Purchase this article with an account.
H K Soong, B McClenic, J Varani, T Hassan, S C Huang, R Brenz; EGF does not enhance corneal epithelial cell motility.. Invest. Ophthalmol. Vis. Sci. 1989;30(8):1808-1812.
Download citation file:
© ARVO (1962-2015); The Authors (2016-present)
Although it is well known that epidermal growth factor (EGF) accelerates corneal epithelial wound healing by stimulating mitosis, it is also believed that EGF may directly stimulate the motility of individual corneal epithelial cells. We employed three different experimental methods to determine if EGF does indeed enhance the motility of corneal epithelial cells (independent of mitotic effects). First, the effects of EGF on the motility of tissue-cultured rat and rabbit corneal epithelial cells were investigated by a Boyden chamber assay. In rat corneal epithelium, these effects were further investigated by a second method, the agarose drop assay. Both assay techniques demonstrated no increase in corneal epithelial cell motility in the presence of EGF. These findings were corroborated by a third method which consisted of measuring the closure rate of epithelial wounds in organ-cultured rat corneas in the presence and absence of EGF, while concurrently arresting mitosis with colchicine. The wound closure rate before addition of any drug was 0.46 +/- 0.03 mm2/hr. The wound closure rate with EGF (50 ng/ml) was 0.55 +/- 0.03 mm2/hr, significantly (P less than 0.005) more rapid than the drug-free controls. However, when EGF (50 ng/ml) and colchicine (40 micrograms/ml) were used simultaneously, the acceleration of wound closure by EGF was completely negated by the presence of colchicine, resulting in a wound closure rate (0.46 +/- 0.06 mm2/hr) that did not differ significantly (P greater than 0.50) from that of the drug-free control.(ABSTRACT TRUNCATED AT 250 WORDS)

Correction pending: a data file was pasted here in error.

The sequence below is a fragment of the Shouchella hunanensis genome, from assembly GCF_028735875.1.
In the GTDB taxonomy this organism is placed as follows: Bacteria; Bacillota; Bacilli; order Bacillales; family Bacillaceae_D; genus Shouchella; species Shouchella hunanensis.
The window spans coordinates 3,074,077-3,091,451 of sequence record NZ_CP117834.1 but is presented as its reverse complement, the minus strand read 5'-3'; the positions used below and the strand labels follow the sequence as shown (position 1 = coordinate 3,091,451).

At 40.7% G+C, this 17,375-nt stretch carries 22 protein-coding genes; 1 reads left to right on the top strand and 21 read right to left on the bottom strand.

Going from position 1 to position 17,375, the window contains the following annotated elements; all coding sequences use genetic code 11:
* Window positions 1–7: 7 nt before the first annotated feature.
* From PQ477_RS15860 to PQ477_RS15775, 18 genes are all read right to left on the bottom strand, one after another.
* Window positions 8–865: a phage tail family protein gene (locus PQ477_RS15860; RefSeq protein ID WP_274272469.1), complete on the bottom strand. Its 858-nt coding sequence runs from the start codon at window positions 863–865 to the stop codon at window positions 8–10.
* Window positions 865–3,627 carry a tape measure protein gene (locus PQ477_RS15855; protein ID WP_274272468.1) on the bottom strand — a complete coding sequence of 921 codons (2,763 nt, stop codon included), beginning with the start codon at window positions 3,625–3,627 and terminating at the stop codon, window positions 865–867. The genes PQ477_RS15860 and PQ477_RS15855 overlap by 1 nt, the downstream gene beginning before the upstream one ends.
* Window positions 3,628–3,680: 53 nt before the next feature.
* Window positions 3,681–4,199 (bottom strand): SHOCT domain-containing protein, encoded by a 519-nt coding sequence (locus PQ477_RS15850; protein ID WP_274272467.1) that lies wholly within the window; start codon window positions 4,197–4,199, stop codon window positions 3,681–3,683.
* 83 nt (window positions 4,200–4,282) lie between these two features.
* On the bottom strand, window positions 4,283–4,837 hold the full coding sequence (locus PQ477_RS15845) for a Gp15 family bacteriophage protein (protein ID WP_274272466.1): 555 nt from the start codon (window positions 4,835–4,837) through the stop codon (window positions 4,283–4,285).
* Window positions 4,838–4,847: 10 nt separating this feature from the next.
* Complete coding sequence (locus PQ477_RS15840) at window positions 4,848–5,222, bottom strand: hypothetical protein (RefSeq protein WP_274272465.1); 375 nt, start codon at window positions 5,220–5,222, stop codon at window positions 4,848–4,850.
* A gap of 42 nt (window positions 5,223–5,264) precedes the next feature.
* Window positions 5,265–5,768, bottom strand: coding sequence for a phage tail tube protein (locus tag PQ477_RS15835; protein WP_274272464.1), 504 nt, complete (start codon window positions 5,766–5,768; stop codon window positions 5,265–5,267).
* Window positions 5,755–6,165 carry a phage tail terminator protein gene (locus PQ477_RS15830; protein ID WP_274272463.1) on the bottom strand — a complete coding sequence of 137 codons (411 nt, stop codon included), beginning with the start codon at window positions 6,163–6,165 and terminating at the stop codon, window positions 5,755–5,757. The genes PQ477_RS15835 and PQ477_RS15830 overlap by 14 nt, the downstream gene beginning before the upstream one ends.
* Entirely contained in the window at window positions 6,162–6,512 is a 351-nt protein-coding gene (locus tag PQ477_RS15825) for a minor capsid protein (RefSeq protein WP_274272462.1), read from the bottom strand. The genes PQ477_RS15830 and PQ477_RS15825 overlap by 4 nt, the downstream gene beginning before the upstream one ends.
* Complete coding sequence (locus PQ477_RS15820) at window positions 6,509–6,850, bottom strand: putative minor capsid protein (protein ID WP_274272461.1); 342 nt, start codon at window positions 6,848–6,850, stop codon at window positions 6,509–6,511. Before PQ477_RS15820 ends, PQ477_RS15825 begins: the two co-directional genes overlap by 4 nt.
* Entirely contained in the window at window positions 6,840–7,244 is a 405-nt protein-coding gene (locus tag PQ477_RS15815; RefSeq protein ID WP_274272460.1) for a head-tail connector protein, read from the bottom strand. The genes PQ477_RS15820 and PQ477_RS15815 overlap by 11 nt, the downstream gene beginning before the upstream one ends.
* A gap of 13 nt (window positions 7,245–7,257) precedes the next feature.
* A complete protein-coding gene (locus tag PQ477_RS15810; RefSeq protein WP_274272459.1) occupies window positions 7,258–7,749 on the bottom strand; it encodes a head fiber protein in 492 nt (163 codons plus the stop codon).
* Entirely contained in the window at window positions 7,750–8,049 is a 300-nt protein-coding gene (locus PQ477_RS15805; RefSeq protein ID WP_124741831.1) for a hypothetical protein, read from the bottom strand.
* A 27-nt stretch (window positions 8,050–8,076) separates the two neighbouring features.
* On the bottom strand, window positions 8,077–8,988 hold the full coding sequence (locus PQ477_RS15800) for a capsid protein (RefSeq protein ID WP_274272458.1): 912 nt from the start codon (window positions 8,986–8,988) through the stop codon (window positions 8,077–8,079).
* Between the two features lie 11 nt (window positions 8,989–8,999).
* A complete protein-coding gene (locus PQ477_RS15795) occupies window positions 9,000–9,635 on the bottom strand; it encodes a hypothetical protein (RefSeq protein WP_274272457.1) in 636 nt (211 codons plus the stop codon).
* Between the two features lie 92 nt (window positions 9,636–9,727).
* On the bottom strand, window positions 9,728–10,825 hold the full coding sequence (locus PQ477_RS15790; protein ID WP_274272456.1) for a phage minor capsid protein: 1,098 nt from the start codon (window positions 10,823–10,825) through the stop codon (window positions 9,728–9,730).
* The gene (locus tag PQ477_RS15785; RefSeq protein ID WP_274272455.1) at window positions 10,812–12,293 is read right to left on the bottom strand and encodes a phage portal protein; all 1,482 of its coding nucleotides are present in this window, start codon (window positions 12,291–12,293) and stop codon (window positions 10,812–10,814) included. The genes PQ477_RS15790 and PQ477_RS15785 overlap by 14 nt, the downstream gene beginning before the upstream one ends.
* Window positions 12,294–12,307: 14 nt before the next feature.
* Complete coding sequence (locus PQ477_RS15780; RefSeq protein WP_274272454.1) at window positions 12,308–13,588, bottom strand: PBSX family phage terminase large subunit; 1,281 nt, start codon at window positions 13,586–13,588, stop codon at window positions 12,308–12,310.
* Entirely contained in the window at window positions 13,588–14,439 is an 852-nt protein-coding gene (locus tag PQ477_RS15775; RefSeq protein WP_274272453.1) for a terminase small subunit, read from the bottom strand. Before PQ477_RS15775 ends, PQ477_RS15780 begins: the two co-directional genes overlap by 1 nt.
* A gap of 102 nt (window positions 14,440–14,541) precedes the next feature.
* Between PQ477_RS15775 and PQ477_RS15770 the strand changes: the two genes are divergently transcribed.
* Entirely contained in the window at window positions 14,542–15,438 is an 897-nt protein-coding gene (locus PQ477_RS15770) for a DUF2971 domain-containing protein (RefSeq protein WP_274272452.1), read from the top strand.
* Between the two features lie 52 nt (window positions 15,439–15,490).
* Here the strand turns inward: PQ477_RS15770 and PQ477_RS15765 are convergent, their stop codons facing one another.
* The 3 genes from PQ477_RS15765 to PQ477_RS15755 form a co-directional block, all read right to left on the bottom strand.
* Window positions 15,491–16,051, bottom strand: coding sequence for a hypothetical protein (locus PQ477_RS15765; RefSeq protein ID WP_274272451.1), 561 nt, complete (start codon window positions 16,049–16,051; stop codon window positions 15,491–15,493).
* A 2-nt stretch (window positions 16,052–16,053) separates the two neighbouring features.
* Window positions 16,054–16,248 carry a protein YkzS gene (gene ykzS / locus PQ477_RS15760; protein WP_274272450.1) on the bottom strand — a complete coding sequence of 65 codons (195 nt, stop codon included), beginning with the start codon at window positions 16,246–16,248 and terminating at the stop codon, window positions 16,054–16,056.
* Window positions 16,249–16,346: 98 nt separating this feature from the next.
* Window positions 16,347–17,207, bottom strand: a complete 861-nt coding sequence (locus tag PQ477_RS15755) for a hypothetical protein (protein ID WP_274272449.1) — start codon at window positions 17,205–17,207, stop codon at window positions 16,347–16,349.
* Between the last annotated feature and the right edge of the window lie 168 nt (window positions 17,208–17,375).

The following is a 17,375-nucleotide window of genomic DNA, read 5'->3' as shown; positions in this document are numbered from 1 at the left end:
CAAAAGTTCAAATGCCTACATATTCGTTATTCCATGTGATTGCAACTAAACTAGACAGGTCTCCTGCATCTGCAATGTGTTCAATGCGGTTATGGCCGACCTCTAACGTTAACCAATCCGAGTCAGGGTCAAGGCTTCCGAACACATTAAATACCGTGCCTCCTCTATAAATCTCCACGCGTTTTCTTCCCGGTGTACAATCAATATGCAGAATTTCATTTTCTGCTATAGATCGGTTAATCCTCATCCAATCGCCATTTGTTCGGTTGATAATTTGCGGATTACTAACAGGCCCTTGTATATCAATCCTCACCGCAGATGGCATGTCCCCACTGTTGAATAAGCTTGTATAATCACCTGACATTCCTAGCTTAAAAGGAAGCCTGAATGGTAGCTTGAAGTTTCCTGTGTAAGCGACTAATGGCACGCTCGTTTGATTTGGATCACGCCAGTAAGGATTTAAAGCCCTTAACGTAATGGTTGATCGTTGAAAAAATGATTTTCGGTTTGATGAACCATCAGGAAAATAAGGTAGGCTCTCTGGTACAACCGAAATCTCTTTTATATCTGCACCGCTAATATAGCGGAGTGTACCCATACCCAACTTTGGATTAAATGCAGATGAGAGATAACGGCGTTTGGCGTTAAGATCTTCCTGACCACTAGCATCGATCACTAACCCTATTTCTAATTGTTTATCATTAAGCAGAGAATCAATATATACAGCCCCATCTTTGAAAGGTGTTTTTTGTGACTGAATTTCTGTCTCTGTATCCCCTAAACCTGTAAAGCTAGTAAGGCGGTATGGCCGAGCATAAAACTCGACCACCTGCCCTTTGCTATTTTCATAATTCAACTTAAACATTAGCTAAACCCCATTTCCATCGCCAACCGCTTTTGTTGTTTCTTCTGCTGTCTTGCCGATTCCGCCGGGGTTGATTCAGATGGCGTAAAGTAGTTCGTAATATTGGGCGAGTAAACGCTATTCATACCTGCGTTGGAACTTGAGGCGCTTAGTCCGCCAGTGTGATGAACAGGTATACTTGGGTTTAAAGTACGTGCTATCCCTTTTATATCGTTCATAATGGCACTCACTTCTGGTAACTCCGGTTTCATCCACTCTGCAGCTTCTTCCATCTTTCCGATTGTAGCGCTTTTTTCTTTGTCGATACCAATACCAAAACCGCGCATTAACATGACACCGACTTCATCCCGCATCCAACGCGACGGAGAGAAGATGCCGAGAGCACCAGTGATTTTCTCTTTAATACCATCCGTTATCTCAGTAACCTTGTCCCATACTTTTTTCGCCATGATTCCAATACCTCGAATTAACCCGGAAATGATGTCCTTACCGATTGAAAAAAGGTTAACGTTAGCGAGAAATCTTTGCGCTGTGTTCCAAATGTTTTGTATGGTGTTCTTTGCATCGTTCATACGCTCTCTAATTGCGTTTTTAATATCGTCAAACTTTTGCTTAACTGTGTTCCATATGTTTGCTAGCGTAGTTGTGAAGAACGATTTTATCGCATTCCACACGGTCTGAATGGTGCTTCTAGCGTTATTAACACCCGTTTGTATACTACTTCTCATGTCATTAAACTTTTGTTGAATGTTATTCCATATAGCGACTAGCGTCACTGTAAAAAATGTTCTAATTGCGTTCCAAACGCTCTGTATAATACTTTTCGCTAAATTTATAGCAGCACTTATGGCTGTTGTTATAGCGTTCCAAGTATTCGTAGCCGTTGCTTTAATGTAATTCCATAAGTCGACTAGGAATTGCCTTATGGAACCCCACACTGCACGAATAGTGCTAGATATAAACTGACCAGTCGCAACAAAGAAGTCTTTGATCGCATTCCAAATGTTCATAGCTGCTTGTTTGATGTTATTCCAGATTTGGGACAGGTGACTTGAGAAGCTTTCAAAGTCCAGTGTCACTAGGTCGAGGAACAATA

This PDF is available to Subscribers Only